A local couple asked us to tow their 4x4 onto the ferry for them as they were having engine trouble.  They were so pleasant and extremely appreciative.  The trip across the strait was horrible.  They jammed in as many cars as possible onto the ferry leaving very little space to walk between and the boat was heaving up and down (Nyathi was rocking from side to side in the wind even though most of her body was below the gunwales!).  I needed the loo so decided I'd get out the car and go upstairs to the little passenger lounge.  Just as I was squeezing my way carefully through the cars a massive wave of spray came over the side of the ferry and drenched all the vehicles below - I made a hasty retreat back to Nyathi and decided nature's call could wait.

When we arrived safely on the other side we towed the other car off the ferry and up the hill and said our goodbyes.  We drove until 23h30 looking for a bush camp that would afford at least some protection from the wind.  En route we saw loads of zorros (foxes) and hares - Michael took great delight in driving straight for them, with me chastising him in vain.

 

Camp and day’s information: Thursday, 27th November 2003

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Lago Toro
Camping, Bahai el Bote 

S51° 18.285'
W72° 42.469'
 53626  275  37051   Bread, ham, avo tomato & cheese.  Soya, peas spaghetti

It dropped to -2°C last night!  We got up at 05h00 when we conceded that the wind was too strong and buffeting Nyathi about a bit, so we decided to drive on...  We made good time to Puerto Natales where we changed some money at 610 Chilean pesos to the dollar.  We did some food shopping, bought diesel and took advantage of the hot water in the bathrooms to freshen up.

We continued along the less beaten track past some lovely estancias and more and more sheep.  At one stage a stupid sheep wandered across the cattle grid to get out of our way (why it didn't just go to the side of the road I don't know) and fell through up to its belly.  Michael got out and approached it slowly, calming it down a bit and then he had to lift it out and it ran off happily to join its lamb.

Then we we discovered that the track the GPS told us we should be turning down was blocked by a locked gate.  We drove back about 100m to a previous gate, but it had a padlock and chain around it too.  We saw an estancia up a little road to the left so we decided to go there and ask if was possible to use the road or not.  The estancia owner was extremely friendly despite being very busy.  One of the farm workers directed us to a little shed next to the cow pen and when he came out to see us he had a gloved arm which had very clearly been up one or other of the cow's nether orifices!  We didn't shake hands, but he was very helpful and told us we could use the track and that in fact the second gate looked like it was locked, but it wasn't.  So we said our thanks and goodbyes and headed off.  It really was a little-used, muddy track, though still very easy to drive.  There was lots of opening and closing of gates and at one stage we stopped in a stream to wash off the dousing of salt water from Nyathi's ferry crossing yesterday.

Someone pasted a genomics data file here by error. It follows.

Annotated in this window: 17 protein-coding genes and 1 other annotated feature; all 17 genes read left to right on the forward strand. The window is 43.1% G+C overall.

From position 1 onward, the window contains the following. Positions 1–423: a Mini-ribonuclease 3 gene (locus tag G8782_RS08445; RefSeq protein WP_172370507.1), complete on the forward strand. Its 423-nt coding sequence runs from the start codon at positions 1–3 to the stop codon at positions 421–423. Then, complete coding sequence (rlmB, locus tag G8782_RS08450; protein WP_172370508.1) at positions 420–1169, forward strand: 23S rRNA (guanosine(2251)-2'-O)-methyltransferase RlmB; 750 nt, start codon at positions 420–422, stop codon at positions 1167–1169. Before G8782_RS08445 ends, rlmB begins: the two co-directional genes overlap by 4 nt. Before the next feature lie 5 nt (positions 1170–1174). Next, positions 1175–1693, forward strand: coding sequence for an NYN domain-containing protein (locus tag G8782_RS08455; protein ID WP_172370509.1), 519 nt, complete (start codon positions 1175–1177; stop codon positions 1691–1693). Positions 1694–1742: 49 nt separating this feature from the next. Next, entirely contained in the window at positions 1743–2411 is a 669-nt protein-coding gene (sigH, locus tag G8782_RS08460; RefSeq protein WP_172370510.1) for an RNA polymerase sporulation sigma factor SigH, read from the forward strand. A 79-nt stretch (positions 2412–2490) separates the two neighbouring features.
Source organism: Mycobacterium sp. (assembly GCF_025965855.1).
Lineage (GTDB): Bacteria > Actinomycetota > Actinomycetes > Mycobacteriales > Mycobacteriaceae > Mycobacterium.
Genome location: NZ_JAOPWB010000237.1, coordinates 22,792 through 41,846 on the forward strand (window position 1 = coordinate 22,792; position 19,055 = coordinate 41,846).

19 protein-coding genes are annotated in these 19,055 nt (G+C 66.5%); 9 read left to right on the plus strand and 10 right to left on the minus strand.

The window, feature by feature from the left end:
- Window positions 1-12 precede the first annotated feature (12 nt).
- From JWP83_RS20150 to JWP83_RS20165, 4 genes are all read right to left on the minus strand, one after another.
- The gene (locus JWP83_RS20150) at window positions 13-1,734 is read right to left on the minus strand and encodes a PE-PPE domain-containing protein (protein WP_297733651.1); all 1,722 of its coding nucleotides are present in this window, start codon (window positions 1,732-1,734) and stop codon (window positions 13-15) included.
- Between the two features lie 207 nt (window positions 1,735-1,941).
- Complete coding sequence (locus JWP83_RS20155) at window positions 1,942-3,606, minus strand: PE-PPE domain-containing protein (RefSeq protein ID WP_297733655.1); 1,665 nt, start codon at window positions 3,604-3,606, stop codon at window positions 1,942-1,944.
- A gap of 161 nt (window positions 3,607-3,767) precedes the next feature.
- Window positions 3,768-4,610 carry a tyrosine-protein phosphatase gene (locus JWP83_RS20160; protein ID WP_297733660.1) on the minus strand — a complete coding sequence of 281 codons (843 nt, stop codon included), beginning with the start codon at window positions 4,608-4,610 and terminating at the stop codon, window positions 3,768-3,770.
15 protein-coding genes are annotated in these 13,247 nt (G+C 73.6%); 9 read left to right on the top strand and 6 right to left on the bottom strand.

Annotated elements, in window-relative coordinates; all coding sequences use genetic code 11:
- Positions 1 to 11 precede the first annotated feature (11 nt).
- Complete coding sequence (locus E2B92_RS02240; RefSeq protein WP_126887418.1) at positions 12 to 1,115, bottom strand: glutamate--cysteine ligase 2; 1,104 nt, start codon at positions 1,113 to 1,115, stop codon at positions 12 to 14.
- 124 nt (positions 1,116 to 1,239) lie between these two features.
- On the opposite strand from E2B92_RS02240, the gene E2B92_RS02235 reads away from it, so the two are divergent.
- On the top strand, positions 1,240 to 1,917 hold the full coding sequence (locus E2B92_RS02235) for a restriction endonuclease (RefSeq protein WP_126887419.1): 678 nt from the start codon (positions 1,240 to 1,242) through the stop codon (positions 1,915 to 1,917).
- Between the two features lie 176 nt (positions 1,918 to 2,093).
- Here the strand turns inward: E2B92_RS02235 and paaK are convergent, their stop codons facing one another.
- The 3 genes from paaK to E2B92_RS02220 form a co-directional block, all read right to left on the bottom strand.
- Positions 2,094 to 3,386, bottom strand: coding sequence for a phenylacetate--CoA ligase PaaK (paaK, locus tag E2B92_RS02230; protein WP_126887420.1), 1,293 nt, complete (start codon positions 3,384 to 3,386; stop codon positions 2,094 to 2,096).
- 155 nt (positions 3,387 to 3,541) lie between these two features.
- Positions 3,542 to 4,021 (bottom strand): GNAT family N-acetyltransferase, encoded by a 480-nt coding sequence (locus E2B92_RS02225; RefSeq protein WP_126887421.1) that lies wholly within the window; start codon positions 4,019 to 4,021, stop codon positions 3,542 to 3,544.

Then we came across a wooden bridge which went over a small river into the lake.  As it seemed possible that the bridge wasn't designed for a 5 ton vehicle, Michael opted for fording the river.  The pebble bed was extremely loose, and the river was a little deeper than it looked, and Nyathi sank into the gravel bed up to her axles.  She would still move back and forth in 6x6, but made very little progress in getting up the far bank. So we winched her out as swiftly as possible to avoid getting water in the diffs.  Her exhaust was bubbling away in the water and Michael had to climb in and out of the window and onto the bonnet so as not to get wet!  We used the base of a strong tree as an anchor and Nyathi trundled out slowly but surely. Our first time on this trip using the winch to get ourselves unstuck! (Namibia doesn't count, as the rear propshaft was broken).

Shortly afterwards we saw another vehicle - driven by a guy named Alejandro who owns a campsite on Lago Toro.  It was only a 5km diversion so at his invitation, we followed him there.  It was a wonderful place with loads of trees, lovely green grass and superb views of the lake.  The showers were wonderful and hot, although we had parked some distance away in the lee of the hill to avoid the wind.

Despite the cold and windy weather, Michael decided it was prudent to check and change the differential oils, and at the same time, he did a minor service, - engine oil change, replaced various filters, checked the rear brake pads, and checked the gearbox and transfer box oils.  The six wheel drive unit was pretty empty - so he was really glad he checked.  He did the messier work and the crawling under the vehicle while I did the fetching and carrying and pumping of oil at the appropriate times.

Dinner was quick and simple as I reheated the second half of the chilli soya I made the other night and boiled up some spaghetti.  We sat in the warmth of the cab stuffing our faces and listening to the water lapping up at the rocks.